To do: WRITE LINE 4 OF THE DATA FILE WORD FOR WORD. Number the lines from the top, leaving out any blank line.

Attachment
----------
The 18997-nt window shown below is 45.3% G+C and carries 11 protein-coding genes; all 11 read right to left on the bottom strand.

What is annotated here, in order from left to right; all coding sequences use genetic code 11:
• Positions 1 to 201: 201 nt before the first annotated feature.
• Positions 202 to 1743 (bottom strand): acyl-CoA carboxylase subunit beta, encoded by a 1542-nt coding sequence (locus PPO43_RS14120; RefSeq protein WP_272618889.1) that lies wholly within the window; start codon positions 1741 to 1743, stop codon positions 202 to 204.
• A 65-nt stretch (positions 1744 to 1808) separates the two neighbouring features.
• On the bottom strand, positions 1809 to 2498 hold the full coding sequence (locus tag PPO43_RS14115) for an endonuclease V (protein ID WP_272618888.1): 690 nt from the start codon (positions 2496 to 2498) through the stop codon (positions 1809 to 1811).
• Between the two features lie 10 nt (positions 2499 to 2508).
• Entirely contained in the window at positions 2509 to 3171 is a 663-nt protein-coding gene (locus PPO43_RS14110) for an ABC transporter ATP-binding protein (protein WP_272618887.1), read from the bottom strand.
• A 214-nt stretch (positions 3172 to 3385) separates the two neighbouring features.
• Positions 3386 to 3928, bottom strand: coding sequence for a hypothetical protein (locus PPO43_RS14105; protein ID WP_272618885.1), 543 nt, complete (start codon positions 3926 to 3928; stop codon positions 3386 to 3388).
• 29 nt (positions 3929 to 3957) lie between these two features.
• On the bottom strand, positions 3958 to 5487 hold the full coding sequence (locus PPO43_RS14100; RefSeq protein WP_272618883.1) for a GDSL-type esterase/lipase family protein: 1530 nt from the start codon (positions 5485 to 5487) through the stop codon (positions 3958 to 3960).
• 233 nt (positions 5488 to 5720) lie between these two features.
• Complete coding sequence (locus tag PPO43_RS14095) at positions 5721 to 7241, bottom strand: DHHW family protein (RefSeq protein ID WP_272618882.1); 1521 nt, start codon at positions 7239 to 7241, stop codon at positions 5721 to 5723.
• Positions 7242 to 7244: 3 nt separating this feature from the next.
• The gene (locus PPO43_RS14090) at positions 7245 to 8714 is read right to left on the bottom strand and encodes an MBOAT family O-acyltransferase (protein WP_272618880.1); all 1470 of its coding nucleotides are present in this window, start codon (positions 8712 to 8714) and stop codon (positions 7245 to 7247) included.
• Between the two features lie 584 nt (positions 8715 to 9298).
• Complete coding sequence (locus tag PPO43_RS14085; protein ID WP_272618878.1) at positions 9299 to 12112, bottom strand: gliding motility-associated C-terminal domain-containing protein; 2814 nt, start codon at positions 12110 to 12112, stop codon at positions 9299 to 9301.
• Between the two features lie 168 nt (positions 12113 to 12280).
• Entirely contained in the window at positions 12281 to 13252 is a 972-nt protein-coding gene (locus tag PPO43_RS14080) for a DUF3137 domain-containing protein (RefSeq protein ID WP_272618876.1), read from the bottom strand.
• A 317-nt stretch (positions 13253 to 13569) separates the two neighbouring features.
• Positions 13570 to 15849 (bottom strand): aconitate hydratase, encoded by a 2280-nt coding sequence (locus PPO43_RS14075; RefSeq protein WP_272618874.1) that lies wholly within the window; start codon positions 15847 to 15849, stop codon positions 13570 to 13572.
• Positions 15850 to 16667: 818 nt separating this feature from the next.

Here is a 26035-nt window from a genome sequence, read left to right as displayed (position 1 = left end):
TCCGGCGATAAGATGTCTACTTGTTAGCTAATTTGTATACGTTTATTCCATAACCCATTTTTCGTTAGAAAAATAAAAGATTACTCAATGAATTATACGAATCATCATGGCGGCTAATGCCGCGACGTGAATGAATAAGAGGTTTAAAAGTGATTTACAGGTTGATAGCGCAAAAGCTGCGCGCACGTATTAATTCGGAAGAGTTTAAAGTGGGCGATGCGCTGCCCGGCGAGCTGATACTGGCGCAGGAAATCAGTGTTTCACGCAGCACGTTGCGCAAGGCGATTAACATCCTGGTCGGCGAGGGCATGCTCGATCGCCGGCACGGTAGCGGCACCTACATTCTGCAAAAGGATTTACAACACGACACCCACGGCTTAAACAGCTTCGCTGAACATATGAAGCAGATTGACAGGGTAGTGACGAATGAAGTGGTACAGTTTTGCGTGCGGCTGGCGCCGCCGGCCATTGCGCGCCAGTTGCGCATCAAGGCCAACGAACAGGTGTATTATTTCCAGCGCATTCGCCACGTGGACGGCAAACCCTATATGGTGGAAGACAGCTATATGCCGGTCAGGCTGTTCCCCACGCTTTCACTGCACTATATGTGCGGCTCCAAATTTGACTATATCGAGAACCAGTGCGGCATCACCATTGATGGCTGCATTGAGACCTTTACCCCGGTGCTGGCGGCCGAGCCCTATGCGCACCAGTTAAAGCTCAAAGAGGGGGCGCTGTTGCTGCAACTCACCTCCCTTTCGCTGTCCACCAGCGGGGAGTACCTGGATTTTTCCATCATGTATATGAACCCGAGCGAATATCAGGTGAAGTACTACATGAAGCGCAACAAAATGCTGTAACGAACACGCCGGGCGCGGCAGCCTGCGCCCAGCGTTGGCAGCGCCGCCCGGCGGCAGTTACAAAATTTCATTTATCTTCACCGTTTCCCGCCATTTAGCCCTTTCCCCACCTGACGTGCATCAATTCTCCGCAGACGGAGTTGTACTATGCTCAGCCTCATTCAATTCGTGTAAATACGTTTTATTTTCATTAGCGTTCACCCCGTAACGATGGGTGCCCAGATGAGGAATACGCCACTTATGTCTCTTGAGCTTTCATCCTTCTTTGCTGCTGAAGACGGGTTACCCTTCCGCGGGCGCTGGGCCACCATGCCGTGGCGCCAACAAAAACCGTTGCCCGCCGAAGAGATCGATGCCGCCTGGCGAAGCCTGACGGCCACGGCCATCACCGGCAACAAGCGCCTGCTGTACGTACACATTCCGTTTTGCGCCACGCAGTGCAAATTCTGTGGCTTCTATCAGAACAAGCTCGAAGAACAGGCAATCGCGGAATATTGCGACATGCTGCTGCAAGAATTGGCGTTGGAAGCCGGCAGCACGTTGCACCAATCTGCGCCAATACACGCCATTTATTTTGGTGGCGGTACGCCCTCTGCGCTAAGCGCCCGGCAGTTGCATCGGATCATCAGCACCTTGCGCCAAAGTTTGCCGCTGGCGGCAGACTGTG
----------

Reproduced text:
• Positions 202 to 1743 (bottom strand): acyl-CoA carboxylase subunit beta, encoded by a 1542-nt coding sequence (locus PPO43_RS14120; RefSeq protein WP_272618889.1) that lies wholly within the window; start codon positions 1741 to 1743, stop codon positions 202 to 204.